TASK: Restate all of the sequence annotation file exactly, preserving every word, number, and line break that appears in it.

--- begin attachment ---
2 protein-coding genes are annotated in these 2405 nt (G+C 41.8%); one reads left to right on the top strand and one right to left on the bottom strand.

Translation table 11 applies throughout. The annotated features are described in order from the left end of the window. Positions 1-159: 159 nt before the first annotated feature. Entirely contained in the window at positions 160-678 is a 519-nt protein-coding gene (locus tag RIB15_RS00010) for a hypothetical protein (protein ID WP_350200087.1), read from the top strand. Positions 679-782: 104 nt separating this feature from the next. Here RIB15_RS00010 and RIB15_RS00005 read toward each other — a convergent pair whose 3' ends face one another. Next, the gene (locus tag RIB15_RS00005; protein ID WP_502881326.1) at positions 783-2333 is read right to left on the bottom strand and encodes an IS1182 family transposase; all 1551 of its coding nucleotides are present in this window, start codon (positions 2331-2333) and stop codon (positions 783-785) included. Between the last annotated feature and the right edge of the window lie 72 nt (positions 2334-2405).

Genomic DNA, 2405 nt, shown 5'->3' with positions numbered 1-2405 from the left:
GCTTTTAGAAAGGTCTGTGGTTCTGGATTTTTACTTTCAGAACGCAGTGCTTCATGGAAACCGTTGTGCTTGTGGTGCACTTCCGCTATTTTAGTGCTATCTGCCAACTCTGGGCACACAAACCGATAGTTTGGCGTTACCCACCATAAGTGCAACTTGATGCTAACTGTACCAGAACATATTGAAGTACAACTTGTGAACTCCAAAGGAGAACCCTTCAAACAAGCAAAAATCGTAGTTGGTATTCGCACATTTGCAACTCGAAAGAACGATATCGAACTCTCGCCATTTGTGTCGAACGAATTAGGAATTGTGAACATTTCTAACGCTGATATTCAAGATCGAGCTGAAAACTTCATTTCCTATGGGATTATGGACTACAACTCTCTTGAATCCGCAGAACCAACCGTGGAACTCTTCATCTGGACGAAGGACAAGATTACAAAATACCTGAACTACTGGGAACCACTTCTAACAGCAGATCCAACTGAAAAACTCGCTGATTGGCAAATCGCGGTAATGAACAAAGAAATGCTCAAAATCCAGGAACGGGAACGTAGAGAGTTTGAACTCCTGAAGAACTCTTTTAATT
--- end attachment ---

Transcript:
2 protein-coding genes are annotated in these 2405 nt (G+C 41.8%); one reads left to right on the top strand and one right to left on the bottom strand.

Translation table 11 applies throughout. The annotated features are described in order from the left end of the window. Positions 1-159: 159 nt before the first annotated feature. Entirely contained in the window at positions 160-678 is a 519-nt protein-coding gene (locus tag RIB15_RS00010) for a hypothetical protein (protein ID WP_350200087.1), read from the top strand. Positions 679-782: 104 nt separating this feature from the next. Here RIB15_RS00010 and RIB15_RS00005 read toward each other — a convergent pair whose 3' ends face one another. Next, the gene (locus tag RIB15_RS00005; protein ID WP_502881326.1) at positions 783-2333 is read right to left on the bottom strand and encodes an IS1182 family transposase; all 1551 of its coding nucleotides are present in this window, start codon (positions 2331-2333) and stop codon (positions 783-785) included. Between the last annotated feature and the right edge of the window lie 72 nt (positions 2334-2405).

Genomic DNA, 2405 nt, shown 5'->3' with positions numbered 1-2405 from the left:
GCTTTTAGAAAGGTCTGTGGTTCTGGATTTTTACTTTCAGAACGCAGTGCTTCATGGAAACCGTTGTGCTTGTGGTGCACTTCCGCTATTTTAGTGCTATCTGCCAACTCTGGGCACACAAACCGATAGTTTGGCGTTACCCACCATAAGTGCAACTTGATGCTAACTGTACCAGAACATATTGAAGTACAACTTGTGAACTCCAAAGGAGAACCCTTCAAACAAGCAAAAATCGTAGTTGGTATTCGCACATTTGCAACTCGAAAGAACGATATCGAACTCTCGCCATTTGTGTCGAACGAATTAGGAATTGTGAACATTTCTAACGCTGATATTCAAGATCGAGCTGAAAACTTCATTTCCTATGGGATTATGGACTACAACTCTCTTGAATCCGCAGAACCAACCGTGGAACTCTTCATCTGGACGAAGGACAAGATTACAAAATACCTGAACTACTGGGAACCACTTCTAACAGCAGATCCAACTGAAAAACTCGCTGATTGGCAAATCGCGGTAATGAACAAAGAAATGCTCAAAATCCAGGAACGGGAACGTAGAGAGTTTGAACTCCTGAAGAACTCTTTTAATT